I made the tags myself because I couldn’t find a template, so if you want the template I’d be happy to share it with you. Maybe I can link it on Google docs. But basically they’re printed on card stock, stacked in number order, and the top portion we had a space to write a name and phone number, and the bottom part had a matching number and we ripped it off and gave it to the visitor as a claim stub. Masking tape or a stapler could be used to affix to the bike. We used a tag for each bike and went in order so that we could get a total daily count easily, without having to count up tags at the end.
And then over on the table, I have some stickers and bike jewelry that I made awhile back, they’ve been popular with people and I like having stuff on the table. I have a suggested donation signage, and we have some tshirts left for sale as well. I keep a couple out on the table and the rest are stored in the box to keep things tidy. We have an email signup page and a bike rental gift card to giveaway that was donated, I have this donation jar and a QR code to our website donation page; we actually got almost $400 in donations this weekend between selling some shirts and people just donating on the website plus cash donations.
We also have brochures for our nonprofit and related organizations like our state coalition, maps of the local rail trail, and then we have these laminated flyers talking about new projects going on as well as posters that I made and covered the foam board from our older projects, having them laminated was great because it actually rained for a few minutes one day, and having them up on easels was super helpful in bringing people over and weighing them down with this extra chair worked out well. We borrowed these but there are some cheap options on amazon as well.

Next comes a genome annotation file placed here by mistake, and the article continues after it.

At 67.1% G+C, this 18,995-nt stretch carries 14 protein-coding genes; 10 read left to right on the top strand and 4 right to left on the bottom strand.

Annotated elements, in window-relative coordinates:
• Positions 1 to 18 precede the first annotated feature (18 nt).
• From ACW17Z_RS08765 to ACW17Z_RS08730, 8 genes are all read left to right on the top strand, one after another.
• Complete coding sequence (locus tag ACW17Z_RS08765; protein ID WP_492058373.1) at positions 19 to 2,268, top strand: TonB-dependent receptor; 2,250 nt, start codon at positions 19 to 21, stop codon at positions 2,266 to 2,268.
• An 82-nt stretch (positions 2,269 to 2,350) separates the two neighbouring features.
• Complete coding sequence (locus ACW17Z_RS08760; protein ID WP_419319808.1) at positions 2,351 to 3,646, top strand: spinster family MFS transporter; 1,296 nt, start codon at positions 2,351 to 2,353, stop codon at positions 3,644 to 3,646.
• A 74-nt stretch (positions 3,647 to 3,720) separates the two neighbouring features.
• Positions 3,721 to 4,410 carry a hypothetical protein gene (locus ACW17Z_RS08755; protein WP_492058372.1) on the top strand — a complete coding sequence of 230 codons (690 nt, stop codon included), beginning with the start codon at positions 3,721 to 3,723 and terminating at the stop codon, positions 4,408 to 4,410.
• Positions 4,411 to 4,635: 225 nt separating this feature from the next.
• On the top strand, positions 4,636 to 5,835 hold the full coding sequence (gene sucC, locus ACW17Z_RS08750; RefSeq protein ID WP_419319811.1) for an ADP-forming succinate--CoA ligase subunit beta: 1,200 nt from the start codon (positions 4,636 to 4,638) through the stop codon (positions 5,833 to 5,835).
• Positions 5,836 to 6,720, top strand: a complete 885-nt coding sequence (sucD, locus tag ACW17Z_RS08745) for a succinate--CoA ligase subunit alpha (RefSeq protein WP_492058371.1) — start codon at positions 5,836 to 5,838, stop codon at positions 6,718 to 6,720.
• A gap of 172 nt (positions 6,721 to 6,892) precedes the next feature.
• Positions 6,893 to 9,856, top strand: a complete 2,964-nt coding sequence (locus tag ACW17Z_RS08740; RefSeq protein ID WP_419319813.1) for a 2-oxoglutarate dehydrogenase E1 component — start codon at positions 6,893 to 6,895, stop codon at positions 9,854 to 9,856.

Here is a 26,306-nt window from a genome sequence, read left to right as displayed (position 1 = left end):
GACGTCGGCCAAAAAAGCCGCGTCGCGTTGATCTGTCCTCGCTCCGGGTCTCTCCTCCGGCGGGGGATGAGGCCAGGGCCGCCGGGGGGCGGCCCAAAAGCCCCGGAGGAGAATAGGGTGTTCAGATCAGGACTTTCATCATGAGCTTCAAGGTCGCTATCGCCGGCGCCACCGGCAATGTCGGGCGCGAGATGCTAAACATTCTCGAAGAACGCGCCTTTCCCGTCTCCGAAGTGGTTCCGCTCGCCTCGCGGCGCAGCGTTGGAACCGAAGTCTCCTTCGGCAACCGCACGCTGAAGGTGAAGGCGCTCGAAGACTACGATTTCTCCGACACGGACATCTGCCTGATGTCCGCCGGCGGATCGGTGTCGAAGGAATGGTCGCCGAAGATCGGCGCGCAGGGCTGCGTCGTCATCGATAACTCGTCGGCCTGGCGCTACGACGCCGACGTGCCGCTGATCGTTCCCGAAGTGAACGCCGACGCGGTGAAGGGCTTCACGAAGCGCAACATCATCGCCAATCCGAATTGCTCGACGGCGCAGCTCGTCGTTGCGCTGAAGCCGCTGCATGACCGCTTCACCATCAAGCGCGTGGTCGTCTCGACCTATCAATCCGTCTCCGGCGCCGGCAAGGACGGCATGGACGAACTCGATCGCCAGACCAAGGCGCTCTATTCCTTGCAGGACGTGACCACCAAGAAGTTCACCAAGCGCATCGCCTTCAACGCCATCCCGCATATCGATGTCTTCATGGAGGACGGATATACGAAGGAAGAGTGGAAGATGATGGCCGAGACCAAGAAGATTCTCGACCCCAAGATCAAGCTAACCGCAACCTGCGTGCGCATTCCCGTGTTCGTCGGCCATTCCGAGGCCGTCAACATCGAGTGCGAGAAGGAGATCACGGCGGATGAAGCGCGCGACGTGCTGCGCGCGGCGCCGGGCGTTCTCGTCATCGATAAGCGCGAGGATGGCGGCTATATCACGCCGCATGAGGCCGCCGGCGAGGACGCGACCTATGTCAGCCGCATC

I brought a bike pump from home just in case, could really help someone out and doesn’t hurt to have one on hand!
Some other things that I keep in our “events” box that were great to have on hand for this event: sharpies, pens, clear tape, masking tape that we used to tag bikes because it stuck to paper but was gently on the bikes, a strong packing tape (gorilla would work too), and the reason for all of this tape is because things fly away in the breeze so having plenty of tape comes in handy
A pair of scissors, and this checker tape that I mentioned I could use for corralling the bikes.
I keep sidewalk chalk in our events box in case we can legally use it, for this particular event they didn’t want to use it, but if we were at a brewery or something this would be a fun way to add signage.
Overall we parked a lot of bikes and raised some money, but best of all we were able to engage with the community, people were so grateful we were here, and they were excited to talk about our mission, which is improving biking and walking infrastructure to make our community a better and safer place to live.
If you have any questions or ideas I didn’t cover, please leave them in the comments, I love hearing what y’all have to add!